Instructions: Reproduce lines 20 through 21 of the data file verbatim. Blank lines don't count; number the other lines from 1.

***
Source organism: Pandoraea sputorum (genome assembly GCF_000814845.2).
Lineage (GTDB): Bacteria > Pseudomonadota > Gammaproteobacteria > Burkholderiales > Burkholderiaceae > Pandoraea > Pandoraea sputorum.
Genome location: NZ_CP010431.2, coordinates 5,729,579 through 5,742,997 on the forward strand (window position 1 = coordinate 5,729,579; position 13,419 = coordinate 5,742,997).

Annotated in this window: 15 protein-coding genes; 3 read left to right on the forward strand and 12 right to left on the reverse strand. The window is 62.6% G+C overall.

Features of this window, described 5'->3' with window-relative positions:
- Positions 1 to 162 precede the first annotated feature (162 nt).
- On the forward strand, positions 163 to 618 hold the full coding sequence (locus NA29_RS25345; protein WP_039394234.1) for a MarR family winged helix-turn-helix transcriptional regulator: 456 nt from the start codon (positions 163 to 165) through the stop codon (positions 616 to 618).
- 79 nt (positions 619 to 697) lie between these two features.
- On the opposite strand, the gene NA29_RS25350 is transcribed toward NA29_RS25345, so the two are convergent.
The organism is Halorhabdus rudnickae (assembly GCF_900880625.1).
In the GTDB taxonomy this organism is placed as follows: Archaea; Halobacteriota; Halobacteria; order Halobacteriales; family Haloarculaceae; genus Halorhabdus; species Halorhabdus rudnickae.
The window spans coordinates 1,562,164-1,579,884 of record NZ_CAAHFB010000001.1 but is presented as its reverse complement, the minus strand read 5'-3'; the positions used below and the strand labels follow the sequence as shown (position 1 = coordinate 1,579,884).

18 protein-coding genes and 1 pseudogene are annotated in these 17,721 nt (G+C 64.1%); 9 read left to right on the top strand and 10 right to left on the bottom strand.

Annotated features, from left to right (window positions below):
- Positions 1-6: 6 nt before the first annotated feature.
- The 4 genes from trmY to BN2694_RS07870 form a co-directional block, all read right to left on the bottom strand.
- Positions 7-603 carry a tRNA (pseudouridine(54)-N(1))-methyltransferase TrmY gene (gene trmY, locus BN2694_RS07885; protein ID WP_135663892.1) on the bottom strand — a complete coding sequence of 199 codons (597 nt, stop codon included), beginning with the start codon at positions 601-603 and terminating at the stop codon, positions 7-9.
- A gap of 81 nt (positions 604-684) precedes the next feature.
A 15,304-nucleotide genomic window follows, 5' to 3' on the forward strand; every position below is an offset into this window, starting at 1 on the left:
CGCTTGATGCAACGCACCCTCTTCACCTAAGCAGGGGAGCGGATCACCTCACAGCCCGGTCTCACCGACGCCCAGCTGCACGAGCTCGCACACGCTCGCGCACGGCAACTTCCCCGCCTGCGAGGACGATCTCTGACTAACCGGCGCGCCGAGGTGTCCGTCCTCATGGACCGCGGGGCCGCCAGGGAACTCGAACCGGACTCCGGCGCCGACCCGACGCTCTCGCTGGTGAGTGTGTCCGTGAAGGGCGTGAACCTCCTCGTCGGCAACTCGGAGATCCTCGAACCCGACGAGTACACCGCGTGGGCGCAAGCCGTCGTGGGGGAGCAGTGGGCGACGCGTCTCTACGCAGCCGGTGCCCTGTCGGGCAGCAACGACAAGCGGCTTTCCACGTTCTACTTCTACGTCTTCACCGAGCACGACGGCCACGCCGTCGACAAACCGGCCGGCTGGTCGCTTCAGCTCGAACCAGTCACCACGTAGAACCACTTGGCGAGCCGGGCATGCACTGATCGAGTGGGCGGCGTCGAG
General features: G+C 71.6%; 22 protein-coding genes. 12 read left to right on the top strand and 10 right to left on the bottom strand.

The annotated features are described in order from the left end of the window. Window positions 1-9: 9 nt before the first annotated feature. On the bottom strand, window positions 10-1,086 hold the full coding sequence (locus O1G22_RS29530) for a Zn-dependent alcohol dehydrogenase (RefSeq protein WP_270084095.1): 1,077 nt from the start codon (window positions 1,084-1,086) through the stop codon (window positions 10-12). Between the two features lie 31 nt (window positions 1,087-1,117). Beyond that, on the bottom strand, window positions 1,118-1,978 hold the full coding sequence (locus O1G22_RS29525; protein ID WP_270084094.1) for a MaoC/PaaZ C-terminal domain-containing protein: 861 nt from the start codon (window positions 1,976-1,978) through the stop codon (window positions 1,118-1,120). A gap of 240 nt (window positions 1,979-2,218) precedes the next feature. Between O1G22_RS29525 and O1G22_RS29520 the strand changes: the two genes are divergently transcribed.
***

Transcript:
CGCTTGATGCAACGCACCCTCTTCACCTAAGCAGGGGAGCGGATCACCTCACAGCCCGGTCTCACCGACGCCCAGCTGCACGAGCTCGCACACGCTCGCGCACGGCAACTTCCCCGCCTGCGAGGACGATCTCTGACTAACCGGCGCGCCGAGGTGTCCGTCCTCATGGACCGCGGGGCCGCCAGGGAACTCGAACCGGACTCCGGCGCCGACCCGACGCTCTCGCTGGTGAGTGTGTCCGTGAAGGGCGTGAACCTCCTCGTCGGCAACTCGGAGATCCTCGAACCCGACGAGTACACCGCGTGGGCGCAAGCCGTCGTGGGGGAGCAGTGGGCGACGCGTCTCTACGCAGCCGGTGCCCTGTCGGGCAGCAACGACAAGCGGCTTTCCACGTTCTACTTCTACGTCTTCACCGAGCACGACGGCCACGCCGTCGACAAACCGGCCGGCTGGTCGCTTCAGCTCGAACCAGTCACCACGTAGAACCACTTGGCGAGCCGGGCATGCACTGATCGAGTGGGCGGCGTCGAG
General features: G+C 71.6%; 22 protein-coding genes. 12 read left to right on the top strand and 10 right to left on the bottom strand.